Additionally, to date, Amazon has taken action against more than 40,000 phishing websites and 10,000 scammy phone numbers.

AI reviews

Fake reviews have also proliferated online, aided by generative AI tools like ChatGPT that make it easy for cybercriminals to rapidly produce product reviews. 

“If a consumer is looking at a review right now, they may be AI-generated or augmented,” Saoud Khalifah, founder of Fakespot, told CBS MoneyWatch. “People are using tools like ChatGPT to help them with their jobs, but they’re being used to write reviews, too.”

Still, fake reviews are likely to be riddled with grammatical errors and contain sentences that don’t make sense. They also tend to be vague and lack details about the product they relate to, according to Khalifah. 

Sellers of fake products often generate dozens of fake reviews to draw attention to their pages. If an item has 100 five-star reviews generated in the span of a day, that may be a tip off that they’re not authentic. 

According to Fakespot, categories of products that are relatively insulated from fake reviews include Apple products, video game chairs, computers and books. Bluetooth headphones, clothes, stick vacuums and electric brooms typically have the most fake reviews, as do cheaper electronics, in the $30 – $50 range. 

“That’s because it’s a highly competitive category, with so many products and sellers competing with each other, and the listing that wins out is the one with the most reviews,” Khalifah said. 

Phishing and smishing scams 

Phishing scams and so-called smishing scams, in which criminals make contact via SMS or text message, are abundant and can be highly sophisticated, too. 

“Scammers are refining their techniques, and the most common scam type is they are creating fake websites that are Amazon lookalikes in order to get you to engage in a fraudulent loop,” Zulfikar Ramzan, chief scientist at Aura, told CBS MoneyWatch. 

Phishing emails could offer consumers fake deals, and direct them to a website that appears to be Amazon, but is in fact a replica. Signs of a scammy website can be found in its URL. It might contain Amazon somewhere in the address, but with a zero could in the place of the letter “o,” for example.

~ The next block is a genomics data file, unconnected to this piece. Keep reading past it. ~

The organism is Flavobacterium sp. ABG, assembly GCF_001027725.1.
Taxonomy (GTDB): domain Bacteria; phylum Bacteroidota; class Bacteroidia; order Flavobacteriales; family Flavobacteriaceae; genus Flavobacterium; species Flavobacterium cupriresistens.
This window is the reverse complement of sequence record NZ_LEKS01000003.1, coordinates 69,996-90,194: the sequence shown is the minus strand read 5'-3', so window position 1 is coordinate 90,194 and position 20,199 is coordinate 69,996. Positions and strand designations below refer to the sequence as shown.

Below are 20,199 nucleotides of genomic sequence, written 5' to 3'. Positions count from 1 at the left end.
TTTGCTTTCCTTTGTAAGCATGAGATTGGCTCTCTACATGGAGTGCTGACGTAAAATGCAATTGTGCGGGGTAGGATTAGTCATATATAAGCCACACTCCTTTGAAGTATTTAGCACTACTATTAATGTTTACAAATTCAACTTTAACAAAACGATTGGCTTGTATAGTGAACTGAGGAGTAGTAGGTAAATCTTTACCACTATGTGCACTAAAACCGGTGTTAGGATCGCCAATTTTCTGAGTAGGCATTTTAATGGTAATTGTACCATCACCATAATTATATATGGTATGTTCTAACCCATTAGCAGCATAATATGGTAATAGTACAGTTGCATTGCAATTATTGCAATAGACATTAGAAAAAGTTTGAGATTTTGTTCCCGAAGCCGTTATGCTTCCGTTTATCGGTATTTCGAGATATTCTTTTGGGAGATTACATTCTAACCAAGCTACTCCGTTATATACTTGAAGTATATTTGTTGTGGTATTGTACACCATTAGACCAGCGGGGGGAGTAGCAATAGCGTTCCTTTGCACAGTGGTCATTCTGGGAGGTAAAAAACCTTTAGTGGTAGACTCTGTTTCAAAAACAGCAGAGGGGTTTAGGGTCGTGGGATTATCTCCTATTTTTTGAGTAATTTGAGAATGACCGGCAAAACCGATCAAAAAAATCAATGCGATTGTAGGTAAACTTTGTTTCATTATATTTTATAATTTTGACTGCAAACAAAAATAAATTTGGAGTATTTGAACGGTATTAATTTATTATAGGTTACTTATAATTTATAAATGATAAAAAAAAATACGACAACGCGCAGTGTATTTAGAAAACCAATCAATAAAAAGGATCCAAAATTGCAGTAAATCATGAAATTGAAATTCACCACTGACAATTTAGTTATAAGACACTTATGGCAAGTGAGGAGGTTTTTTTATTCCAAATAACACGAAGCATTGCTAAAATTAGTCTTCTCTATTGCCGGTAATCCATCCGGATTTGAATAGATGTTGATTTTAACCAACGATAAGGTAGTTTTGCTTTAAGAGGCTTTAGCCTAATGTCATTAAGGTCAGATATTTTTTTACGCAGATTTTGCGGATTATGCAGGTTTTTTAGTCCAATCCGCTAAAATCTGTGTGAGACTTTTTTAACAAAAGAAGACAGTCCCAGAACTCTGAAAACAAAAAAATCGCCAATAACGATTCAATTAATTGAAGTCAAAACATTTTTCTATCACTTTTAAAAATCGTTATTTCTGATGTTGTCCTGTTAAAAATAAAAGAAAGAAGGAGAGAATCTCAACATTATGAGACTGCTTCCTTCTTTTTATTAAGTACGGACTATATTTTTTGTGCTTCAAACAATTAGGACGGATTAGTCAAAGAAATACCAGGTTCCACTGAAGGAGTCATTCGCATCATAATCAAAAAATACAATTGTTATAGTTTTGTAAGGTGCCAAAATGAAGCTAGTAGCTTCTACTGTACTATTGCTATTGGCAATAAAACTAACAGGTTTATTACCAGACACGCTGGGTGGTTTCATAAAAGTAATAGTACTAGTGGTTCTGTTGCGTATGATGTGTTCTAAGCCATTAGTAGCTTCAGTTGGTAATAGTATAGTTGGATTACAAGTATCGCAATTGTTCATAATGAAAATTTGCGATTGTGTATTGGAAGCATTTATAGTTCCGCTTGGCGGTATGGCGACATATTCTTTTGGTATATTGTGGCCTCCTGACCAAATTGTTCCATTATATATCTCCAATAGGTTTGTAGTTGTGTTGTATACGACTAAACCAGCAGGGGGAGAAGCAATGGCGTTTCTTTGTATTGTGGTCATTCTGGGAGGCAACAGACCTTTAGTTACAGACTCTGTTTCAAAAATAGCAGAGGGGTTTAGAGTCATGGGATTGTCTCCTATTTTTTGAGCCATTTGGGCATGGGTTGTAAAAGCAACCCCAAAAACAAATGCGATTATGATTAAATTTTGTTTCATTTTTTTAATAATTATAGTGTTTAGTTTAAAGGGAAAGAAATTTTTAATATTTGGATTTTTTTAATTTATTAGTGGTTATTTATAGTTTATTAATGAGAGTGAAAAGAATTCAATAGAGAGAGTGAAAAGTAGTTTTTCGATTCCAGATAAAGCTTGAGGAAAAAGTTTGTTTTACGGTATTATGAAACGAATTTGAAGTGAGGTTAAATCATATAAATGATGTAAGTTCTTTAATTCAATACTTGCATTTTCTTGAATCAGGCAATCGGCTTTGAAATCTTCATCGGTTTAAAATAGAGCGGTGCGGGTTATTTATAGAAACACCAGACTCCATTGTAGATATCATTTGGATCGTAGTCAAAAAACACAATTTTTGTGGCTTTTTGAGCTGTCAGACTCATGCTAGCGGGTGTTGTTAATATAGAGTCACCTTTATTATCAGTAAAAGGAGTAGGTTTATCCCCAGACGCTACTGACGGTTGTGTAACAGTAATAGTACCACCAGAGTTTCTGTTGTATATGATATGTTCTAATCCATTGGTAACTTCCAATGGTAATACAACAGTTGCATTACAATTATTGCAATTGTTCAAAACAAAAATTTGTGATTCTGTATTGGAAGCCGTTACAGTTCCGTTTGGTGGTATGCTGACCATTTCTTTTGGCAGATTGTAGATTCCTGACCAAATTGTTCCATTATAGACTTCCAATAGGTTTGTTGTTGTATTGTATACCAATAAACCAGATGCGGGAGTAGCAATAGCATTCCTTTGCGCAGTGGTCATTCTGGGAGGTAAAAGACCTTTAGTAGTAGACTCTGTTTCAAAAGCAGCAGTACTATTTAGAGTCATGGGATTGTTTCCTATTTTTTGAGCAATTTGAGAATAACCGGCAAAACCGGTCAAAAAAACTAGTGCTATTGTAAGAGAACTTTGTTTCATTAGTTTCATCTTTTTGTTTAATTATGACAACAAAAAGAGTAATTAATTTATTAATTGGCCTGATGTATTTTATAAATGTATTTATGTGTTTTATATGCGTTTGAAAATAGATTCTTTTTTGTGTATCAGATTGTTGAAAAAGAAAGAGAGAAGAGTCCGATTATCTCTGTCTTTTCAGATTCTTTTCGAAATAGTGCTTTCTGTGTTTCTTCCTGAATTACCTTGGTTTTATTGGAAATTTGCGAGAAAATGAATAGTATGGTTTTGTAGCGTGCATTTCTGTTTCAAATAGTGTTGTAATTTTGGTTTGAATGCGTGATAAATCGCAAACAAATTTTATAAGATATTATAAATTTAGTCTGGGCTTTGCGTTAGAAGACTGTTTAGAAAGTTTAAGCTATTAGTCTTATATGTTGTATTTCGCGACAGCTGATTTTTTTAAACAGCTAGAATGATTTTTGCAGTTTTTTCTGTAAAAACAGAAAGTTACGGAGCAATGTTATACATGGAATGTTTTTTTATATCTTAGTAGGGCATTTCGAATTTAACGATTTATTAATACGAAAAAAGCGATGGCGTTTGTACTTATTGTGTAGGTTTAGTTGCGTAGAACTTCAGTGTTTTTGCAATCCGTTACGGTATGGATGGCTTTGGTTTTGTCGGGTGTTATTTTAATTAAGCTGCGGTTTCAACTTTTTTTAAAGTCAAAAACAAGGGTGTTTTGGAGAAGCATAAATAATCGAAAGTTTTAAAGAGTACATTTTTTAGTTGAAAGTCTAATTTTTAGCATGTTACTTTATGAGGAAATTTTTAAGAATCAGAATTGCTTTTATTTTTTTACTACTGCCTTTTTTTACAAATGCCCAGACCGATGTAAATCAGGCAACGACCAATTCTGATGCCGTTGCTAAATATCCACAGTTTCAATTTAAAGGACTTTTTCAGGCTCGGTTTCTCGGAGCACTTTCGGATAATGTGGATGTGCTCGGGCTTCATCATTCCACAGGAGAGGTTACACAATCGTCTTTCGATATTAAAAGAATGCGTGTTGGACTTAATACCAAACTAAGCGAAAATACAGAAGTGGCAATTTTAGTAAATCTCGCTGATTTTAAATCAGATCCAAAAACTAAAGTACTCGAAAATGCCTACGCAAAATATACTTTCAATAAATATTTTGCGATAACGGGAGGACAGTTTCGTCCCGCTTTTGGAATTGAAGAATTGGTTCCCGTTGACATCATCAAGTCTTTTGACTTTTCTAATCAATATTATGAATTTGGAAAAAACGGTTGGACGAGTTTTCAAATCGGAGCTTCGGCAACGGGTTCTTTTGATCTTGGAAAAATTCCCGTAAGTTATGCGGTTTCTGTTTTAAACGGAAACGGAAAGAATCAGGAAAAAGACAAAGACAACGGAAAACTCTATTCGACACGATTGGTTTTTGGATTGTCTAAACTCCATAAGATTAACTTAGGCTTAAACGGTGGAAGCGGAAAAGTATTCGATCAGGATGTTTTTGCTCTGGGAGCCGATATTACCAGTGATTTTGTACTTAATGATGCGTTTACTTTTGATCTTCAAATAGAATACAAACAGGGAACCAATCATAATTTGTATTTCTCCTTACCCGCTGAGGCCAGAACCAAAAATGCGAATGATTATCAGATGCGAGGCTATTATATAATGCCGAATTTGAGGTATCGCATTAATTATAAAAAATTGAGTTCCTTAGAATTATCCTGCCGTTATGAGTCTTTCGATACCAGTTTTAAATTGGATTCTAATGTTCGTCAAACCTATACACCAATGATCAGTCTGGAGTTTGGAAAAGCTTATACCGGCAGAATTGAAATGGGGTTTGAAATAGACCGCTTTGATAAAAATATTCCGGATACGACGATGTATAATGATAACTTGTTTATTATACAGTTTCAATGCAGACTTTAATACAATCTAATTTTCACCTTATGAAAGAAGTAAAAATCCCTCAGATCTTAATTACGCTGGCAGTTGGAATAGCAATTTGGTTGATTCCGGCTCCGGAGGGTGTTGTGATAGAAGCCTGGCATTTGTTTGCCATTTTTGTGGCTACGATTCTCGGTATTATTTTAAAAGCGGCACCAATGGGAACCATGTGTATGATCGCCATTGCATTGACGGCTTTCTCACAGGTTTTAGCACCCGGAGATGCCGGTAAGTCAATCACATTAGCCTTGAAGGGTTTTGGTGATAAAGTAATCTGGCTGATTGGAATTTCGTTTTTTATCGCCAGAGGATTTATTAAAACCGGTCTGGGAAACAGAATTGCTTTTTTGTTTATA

“The only apparent distinction could be in the address bar at top,” Ramzan said. “Before you make your purchase, triple check to make sure you’re not purchasing from a site other than Scammers could have Amazon somewhere in the address, but it won’t be in the right place.” 

Avoid accidentally visiting copycat sites altogether by accessing the store through Amazon’s app, Ramzan advises. “Don’t click a link in an email and expect it to take you to a legitimate site.”

The BBB warns that “photos can be stolen from other websites, so don’t believe what you see. If logos or other images on the website appear blurry, take that as a red flag for a scam.”

Amazon’s Knapp said criminals most often attempt to obtain Prime members’ credentials by claiming that an order needs to be confirmed, or that they need to re-instate their Prime memberships

An email or text from a cybercriminal might tell its recipient that there’s a problem with an order, and that they must click on a link to verify their address or credit card info. It’s phony, and criminals do this to collect personal information. Similarly, they prey on shoppers’ eagerness to get deals before they expire by telling victims there’s a problem with their Prime membership, and that they must hand over their credit card details to reinstate the membership so they can shop for deals on Prime Day. 

“These messages are all variations on things we’ve classically seen,” Knapp said.